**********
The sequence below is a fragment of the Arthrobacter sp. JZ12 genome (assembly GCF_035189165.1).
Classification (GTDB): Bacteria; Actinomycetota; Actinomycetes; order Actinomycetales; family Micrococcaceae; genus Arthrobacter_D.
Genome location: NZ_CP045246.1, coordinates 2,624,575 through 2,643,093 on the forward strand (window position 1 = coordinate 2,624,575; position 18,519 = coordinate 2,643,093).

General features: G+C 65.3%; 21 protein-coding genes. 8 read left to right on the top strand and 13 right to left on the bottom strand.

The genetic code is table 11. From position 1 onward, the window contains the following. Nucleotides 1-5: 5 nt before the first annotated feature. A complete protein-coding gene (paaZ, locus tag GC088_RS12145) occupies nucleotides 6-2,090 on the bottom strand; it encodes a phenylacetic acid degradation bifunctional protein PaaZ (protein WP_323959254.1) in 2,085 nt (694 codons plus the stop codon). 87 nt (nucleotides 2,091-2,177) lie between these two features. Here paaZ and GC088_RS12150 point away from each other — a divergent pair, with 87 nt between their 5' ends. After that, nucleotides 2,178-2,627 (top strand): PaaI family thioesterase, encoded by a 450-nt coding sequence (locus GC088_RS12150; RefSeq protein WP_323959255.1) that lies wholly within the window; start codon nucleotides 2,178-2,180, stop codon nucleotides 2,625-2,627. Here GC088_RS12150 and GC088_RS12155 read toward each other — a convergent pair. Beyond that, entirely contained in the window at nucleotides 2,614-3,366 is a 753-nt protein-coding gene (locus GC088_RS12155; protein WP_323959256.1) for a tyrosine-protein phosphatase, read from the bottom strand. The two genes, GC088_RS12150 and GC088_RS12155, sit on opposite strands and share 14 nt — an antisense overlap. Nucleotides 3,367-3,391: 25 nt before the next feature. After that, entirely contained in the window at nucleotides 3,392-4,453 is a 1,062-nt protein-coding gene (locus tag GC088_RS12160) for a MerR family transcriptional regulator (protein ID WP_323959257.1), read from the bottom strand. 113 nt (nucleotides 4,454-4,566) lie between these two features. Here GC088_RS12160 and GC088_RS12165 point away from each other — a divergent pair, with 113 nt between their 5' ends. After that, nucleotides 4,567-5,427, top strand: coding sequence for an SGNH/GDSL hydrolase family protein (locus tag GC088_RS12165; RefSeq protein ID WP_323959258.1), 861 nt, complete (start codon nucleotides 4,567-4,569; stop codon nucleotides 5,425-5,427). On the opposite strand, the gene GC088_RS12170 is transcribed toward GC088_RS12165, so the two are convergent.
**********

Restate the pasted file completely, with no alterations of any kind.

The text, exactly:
The sequence below is a fragment of the Arthrobacter sp. JZ12 genome (assembly GCF_035189165.1).
Classification (GTDB): Bacteria; Actinomycetota; Actinomycetes; order Actinomycetales; family Micrococcaceae; genus Arthrobacter_D.
Genome location: NZ_CP045246.1, coordinates 2,624,575 through 2,643,093 on the forward strand (window position 1 = coordinate 2,624,575; position 18,519 = coordinate 2,643,093).

General features: G+C 65.3%; 21 protein-coding genes. 8 read left to right on the top strand and 13 right to left on the bottom strand.

The genetic code is table 11. From position 1 onward, the window contains the following. Nucleotides 1-5: 5 nt before the first annotated feature. A complete protein-coding gene (paaZ, locus tag GC088_RS12145) occupies nucleotides 6-2,090 on the bottom strand; it encodes a phenylacetic acid degradation bifunctional protein PaaZ (protein WP_323959254.1) in 2,085 nt (694 codons plus the stop codon). 87 nt (nucleotides 2,091-2,177) lie between these two features. Here paaZ and GC088_RS12150 point away from each other — a divergent pair, with 87 nt between their 5' ends. After that, nucleotides 2,178-2,627 (top strand): PaaI family thioesterase, encoded by a 450-nt coding sequence (locus GC088_RS12150; RefSeq protein WP_323959255.1) that lies wholly within the window; start codon nucleotides 2,178-2,180, stop codon nucleotides 2,625-2,627. Here GC088_RS12150 and GC088_RS12155 read toward each other — a convergent pair. Beyond that, entirely contained in the window at nucleotides 2,614-3,366 is a 753-nt protein-coding gene (locus GC088_RS12155; protein WP_323959256.1) for a tyrosine-protein phosphatase, read from the bottom strand. The two genes, GC088_RS12150 and GC088_RS12155, sit on opposite strands and share 14 nt — an antisense overlap. Nucleotides 3,367-3,391: 25 nt before the next feature. After that, entirely contained in the window at nucleotides 3,392-4,453 is a 1,062-nt protein-coding gene (locus tag GC088_RS12160) for a MerR family transcriptional regulator (protein ID WP_323959257.1), read from the bottom strand. 113 nt (nucleotides 4,454-4,566) lie between these two features. Here GC088_RS12160 and GC088_RS12165 point away from each other — a divergent pair, with 113 nt between their 5' ends. After that, nucleotides 4,567-5,427, top strand: coding sequence for an SGNH/GDSL hydrolase family protein (locus tag GC088_RS12165; RefSeq protein ID WP_323959258.1), 861 nt, complete (start codon nucleotides 4,567-4,569; stop codon nucleotides 5,425-5,427). On the opposite strand, the gene GC088_RS12170 is transcribed toward GC088_RS12165, so the two are convergent.